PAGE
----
Optimizing the Air Conditioning Layouts of an Indoor Built Environment: Towards the Energy and Environmental Benefits of a Clean Room

Muhammad Rizwan, Shehbaz Ahmad, Syed Nasir Shah, Muzaffar Ali, Mansoor Ul Hassan Shah, Muhammad Zaman, Humbul Suleman, Muddasar Habib, Rasikh Tariq, Jaroslaw Krzywanski

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Reducing energy consumption in buildings has received intensified research impetus since the introduction of the decarbonization goals set in the Paris agreement. Many domestic and specialized applications require clean rooms (indoor built environments) for safe and clean operation. Energy efficiency in clean room spaces depends on maintaining livable or required conditions such as temperature, humidity, and particle concentration with minimal use of energy and new carbon dioxide (CO2) emissions. In the literature, parameters such as temperature, relative humidity, particle concentrations, and CO2 emissions are not able to be properly controlled in clean room systems. The designed system in the literature involves high energy consumption and high economic costs. All these factors add novelty to this research, which was a significant research gap in previous studies. This clean room is directly linked to environmental parameters such as ambient temperature, relative humidity, etc. The clean room is also related directly to the building and infrastructure in such a way that there are certain regulatory requirements for designing a clean room. For designing and constructing the controlled environment in a clean room, the English (EN) documents, ISO 9000, and various other standards allow for clean rooms for different types of products. In this research, the designed control configurations properly control the system. Additionally, this system is energy efficient, with positive environmental aspects regarding CO2 emissions. Three control configurations were designed in this research, option A, option B, and option C, and three parameters are controlled in the study. These parameters are room temperature, relative humidity, and CO2 emissions (outside the room). CO2 emissions are controlled outside the room (in the environment). In the last research phase, a comparative analysis of these three control configurations was performed to find an energy-efficient system with fewer CO2 emissions. Control configuration B (option B) provides reliable results regarding an energy-efficient system and fewer CO2 emissions emitted to the environment. In this study, an optimized configuration for the air conditioning system was developed for a clean room (volume 185.6 m3) with a required temperature of 23 °C, relative humidity of 40%, and a particle size of less than 0.3 μm. Three different design configurations were analyzed using TRNSYS simulation software. The minimization of energy use and CO2 emissions were the objective functions. Energy loads were calculated for each of the configurations by varying the fixed air change per hour and the minimum outdoor air flow rate. The results of a whole year simulation run for control configurations A, B, and show that, on the one hand, the ambient weather conditions of temperature and relative humidity (RH) is varied throughout year and, on the other hand, the clean room temperature was maintain at exactly 23 °C, which is the required set point temperature, for all the three configurations (A, B, and C). Furthermore, the clean room relative humidity was maintained at 36% for configuration A, below the 40% which was the set point for clean room relative humidity, and at 40% for configurations B and C. Configuration B exhibited the minimum energy use (7300 kWh), at a fixed air change per hour value of 20 and a minimum outdoor air flow rate of 150 L/s, with the least amount of CO2 emissions, offering an overall 25% improvement over configurations A and C.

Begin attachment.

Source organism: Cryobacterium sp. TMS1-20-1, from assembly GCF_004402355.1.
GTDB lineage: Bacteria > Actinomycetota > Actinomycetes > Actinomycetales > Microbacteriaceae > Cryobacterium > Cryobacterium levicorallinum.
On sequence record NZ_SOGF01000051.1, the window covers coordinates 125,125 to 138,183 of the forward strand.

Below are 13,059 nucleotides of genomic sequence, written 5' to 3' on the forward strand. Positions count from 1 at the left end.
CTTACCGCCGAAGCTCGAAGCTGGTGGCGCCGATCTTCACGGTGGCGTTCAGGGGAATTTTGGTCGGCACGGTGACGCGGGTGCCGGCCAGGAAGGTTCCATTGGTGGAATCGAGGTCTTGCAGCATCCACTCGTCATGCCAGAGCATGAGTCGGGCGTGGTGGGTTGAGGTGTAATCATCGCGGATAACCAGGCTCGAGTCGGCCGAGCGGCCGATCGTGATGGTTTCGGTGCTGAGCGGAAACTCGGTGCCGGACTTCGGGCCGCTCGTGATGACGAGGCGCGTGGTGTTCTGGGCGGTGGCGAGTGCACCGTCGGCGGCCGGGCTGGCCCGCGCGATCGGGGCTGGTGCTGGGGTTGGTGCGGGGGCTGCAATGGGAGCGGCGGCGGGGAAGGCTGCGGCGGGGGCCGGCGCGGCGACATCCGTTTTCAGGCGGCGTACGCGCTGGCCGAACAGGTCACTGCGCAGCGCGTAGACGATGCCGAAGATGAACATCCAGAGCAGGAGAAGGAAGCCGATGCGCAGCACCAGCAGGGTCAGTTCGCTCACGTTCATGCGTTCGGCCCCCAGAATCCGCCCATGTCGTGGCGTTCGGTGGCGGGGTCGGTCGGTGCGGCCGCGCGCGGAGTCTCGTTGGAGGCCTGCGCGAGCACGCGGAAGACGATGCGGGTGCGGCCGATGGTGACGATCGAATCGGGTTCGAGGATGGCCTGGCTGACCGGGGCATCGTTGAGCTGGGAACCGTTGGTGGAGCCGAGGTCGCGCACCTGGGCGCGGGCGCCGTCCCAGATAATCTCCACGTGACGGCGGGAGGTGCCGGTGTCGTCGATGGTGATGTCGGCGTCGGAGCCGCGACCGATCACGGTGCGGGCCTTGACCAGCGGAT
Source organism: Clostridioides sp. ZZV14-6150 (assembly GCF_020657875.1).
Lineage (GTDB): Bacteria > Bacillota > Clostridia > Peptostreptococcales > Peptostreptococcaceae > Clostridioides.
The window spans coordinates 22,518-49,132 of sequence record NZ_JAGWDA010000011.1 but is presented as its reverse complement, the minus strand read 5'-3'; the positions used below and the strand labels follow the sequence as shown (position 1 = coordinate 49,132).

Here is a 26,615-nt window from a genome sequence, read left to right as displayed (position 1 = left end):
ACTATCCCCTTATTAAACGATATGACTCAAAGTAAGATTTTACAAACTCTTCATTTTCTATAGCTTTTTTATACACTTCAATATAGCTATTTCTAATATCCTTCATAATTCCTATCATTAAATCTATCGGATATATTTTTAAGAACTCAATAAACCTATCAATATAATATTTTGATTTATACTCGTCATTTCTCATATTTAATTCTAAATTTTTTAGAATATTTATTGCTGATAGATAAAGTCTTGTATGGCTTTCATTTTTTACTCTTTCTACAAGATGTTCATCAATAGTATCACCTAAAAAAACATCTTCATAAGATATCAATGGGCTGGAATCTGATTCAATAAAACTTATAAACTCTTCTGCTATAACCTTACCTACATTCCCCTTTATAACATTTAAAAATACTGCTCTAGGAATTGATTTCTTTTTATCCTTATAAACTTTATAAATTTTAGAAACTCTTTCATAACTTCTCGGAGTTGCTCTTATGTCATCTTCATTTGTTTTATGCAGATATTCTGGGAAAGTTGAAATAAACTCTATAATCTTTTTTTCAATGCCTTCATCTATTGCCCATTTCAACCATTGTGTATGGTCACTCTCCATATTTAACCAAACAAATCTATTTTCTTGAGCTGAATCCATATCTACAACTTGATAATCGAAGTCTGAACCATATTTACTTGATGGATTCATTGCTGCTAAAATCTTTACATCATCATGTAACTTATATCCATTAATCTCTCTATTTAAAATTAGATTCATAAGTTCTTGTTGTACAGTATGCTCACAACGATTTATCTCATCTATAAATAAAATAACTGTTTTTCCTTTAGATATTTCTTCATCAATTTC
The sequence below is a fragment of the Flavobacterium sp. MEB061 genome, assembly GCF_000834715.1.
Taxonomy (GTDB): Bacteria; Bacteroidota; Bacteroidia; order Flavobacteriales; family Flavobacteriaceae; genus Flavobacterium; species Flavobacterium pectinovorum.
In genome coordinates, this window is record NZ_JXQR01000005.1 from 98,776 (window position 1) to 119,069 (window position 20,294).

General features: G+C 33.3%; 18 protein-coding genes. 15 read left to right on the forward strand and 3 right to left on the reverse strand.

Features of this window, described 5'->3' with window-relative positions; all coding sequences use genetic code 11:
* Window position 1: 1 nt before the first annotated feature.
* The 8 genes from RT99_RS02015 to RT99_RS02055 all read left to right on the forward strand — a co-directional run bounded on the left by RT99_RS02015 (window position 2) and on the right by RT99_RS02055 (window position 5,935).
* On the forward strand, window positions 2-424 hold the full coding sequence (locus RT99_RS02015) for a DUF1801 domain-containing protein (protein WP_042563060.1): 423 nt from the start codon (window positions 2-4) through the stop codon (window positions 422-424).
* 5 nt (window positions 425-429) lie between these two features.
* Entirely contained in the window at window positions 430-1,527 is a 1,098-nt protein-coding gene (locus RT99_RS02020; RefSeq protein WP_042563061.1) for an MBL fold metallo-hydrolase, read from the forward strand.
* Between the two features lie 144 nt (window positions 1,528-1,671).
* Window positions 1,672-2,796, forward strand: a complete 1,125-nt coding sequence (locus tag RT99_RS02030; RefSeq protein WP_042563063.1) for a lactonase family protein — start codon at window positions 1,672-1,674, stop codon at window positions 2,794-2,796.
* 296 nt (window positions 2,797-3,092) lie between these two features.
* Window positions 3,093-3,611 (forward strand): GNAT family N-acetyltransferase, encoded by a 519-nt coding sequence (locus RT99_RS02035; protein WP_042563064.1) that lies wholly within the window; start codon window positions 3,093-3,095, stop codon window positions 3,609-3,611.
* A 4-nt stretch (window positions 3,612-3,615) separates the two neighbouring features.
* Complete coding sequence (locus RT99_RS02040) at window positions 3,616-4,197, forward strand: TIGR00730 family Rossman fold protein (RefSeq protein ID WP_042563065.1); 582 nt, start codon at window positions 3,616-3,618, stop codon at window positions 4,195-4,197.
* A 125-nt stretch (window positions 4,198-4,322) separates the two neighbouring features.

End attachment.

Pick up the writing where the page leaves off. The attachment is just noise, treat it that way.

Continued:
Original languageEnglish
Article number2158
Number of pages26
Issue number12
Publication statusPublished - 7 Dec 2022


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